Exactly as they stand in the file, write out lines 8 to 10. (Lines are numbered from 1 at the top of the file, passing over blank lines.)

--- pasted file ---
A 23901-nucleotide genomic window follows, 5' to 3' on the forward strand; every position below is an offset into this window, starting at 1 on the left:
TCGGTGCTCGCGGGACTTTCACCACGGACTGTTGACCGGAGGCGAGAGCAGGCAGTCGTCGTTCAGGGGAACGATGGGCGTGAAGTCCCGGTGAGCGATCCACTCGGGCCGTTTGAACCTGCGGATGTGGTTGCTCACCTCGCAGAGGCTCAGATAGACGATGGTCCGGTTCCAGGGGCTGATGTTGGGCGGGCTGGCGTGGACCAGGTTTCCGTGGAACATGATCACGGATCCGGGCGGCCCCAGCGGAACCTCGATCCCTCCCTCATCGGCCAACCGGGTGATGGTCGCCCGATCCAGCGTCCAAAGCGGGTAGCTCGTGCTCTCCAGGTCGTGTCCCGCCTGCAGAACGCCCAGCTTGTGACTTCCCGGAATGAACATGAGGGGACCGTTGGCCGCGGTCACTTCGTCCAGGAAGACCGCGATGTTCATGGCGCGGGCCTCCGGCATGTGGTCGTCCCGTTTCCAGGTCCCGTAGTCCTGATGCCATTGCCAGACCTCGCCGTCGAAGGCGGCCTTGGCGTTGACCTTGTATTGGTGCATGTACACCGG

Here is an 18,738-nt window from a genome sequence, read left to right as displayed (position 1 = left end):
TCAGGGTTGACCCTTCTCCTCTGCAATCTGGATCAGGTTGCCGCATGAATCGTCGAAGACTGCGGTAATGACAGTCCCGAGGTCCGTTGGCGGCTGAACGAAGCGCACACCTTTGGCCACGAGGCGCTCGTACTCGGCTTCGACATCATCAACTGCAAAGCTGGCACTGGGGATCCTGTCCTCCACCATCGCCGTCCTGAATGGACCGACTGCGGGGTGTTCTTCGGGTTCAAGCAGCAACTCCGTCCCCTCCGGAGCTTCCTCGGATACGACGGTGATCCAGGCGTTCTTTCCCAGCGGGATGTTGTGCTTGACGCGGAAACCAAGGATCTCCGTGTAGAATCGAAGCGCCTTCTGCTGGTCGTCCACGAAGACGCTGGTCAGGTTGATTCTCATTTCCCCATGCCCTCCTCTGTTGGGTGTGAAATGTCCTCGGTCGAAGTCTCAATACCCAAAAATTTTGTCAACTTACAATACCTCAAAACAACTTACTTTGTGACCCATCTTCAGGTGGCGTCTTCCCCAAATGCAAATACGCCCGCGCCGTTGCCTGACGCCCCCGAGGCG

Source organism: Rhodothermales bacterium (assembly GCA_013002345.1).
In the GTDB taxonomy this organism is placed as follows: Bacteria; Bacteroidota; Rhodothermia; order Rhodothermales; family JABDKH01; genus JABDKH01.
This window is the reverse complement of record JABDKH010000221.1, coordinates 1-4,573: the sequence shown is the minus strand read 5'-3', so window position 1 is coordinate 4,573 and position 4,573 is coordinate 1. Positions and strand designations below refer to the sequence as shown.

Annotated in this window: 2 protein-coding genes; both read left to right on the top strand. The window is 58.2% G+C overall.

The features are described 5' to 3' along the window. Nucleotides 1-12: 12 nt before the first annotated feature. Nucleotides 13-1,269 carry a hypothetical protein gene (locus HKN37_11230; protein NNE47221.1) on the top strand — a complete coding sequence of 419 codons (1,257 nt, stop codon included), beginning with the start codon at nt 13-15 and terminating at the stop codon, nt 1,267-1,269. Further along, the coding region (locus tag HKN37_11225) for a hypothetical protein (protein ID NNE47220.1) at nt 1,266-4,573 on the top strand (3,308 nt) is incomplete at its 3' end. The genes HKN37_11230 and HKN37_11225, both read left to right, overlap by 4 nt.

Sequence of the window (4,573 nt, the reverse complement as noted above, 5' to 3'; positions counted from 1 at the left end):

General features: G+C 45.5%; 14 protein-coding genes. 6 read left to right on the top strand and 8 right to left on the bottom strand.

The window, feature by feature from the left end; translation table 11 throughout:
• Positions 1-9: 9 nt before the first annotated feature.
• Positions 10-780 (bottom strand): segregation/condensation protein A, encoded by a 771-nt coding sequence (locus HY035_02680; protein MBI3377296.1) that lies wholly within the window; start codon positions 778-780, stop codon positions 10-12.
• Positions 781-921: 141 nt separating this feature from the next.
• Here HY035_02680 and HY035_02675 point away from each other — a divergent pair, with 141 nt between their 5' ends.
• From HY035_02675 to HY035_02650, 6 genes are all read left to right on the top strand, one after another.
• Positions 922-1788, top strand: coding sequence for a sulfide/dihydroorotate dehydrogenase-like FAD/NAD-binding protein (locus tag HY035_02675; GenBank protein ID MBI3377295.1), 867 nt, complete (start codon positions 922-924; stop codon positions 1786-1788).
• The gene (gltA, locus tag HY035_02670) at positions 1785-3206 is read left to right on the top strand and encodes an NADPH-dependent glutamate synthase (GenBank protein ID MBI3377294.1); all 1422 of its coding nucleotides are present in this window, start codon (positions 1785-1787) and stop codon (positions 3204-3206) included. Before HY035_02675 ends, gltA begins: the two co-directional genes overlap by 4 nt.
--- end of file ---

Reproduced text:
Annotated in this window: 2 protein-coding genes; both read left to right on the top strand. The window is 58.2% G+C overall.

The features are described 5' to 3' along the window. Nucleotides 1-12: 12 nt before the first annotated feature. Nucleotides 13-1,269 carry a hypothetical protein gene (locus HKN37_11230; protein NNE47221.1) on the top strand — a complete coding sequence of 419 codons (1,257 nt, stop codon included), beginning with the start codon at nt 13-15 and terminating at the stop codon, nt 1,267-1,269. Further along, the coding region (locus tag HKN37_11225) for a hypothetical protein (protein ID NNE47220.1) at nt 1,266-4,573 on the top strand (3,308 nt) is incomplete at its 3' end. The genes HKN37_11230 and HKN37_11225, both read left to right, overlap by 4 nt.

Sequence of the window (4,573 nt, the reverse complement as noted above, 5' to 3'; positions counted from 1 at the left end):